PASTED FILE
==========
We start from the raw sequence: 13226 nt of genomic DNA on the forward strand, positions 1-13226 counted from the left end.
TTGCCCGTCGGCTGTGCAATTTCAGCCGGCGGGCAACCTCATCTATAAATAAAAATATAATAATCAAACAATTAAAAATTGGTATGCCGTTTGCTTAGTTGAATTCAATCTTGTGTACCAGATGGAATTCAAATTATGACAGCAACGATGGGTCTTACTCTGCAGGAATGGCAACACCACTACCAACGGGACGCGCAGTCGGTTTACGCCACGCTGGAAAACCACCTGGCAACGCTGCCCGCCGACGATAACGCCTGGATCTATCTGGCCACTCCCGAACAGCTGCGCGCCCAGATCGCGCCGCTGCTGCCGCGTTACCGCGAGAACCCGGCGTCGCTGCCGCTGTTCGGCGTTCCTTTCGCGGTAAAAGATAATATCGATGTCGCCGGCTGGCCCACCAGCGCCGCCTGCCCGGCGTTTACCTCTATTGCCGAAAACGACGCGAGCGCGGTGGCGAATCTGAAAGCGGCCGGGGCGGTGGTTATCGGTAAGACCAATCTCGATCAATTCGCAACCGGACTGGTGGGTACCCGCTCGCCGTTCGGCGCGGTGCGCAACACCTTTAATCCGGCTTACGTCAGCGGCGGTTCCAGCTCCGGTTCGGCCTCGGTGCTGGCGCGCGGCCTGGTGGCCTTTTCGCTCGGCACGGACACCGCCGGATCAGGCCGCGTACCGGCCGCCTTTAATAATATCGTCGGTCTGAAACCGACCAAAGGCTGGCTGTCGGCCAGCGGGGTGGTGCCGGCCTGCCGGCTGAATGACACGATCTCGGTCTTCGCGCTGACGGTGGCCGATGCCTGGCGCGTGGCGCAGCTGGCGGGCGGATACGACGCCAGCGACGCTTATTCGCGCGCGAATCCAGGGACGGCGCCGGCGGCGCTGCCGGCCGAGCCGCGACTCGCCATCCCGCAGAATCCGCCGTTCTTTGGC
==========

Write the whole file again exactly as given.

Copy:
We start from the raw sequence: 13226 nt of genomic DNA on the forward strand, positions 1-13226 counted from the left end.
TTGCCCGTCGGCTGTGCAATTTCAGCCGGCGGGCAACCTCATCTATAAATAAAAATATAATAATCAAACAATTAAAAATTGGTATGCCGTTTGCTTAGTTGAATTCAATCTTGTGTACCAGATGGAATTCAAATTATGACAGCAACGATGGGTCTTACTCTGCAGGAATGGCAACACCACTACCAACGGGACGCGCAGTCGGTTTACGCCACGCTGGAAAACCACCTGGCAACGCTGCCCGCCGACGATAACGCCTGGATCTATCTGGCCACTCCCGAACAGCTGCGCGCCCAGATCGCGCCGCTGCTGCCGCGTTACCGCGAGAACCCGGCGTCGCTGCCGCTGTTCGGCGTTCCTTTCGCGGTAAAAGATAATATCGATGTCGCCGGCTGGCCCACCAGCGCCGCCTGCCCGGCGTTTACCTCTATTGCCGAAAACGACGCGAGCGCGGTGGCGAATCTGAAAGCGGCCGGGGCGGTGGTTATCGGTAAGACCAATCTCGATCAATTCGCAACCGGACTGGTGGGTACCCGCTCGCCGTTCGGCGCGGTGCGCAACACCTTTAATCCGGCTTACGTCAGCGGCGGTTCCAGCTCCGGTTCGGCCTCGGTGCTGGCGCGCGGCCTGGTGGCCTTTTCGCTCGGCACGGACACCGCCGGATCAGGCCGCGTACCGGCCGCCTTTAATAATATCGTCGGTCTGAAACCGACCAAAGGCTGGCTGTCGGCCAGCGGGGTGGTGCCGGCCTGCCGGCTGAATGACACGATCTCGGTCTTCGCGCTGACGGTGGCCGATGCCTGGCGCGTGGCGCAGCTGGCGGGCGGATACGACGCCAGCGACGCTTATTCGCGCGCGAATCCAGGGACGGCGCCGGCGGCGCTGCCGGCCGAGCCGCGACTCGCCATCCCGCAGAATCCGCCGTTCTTTGGC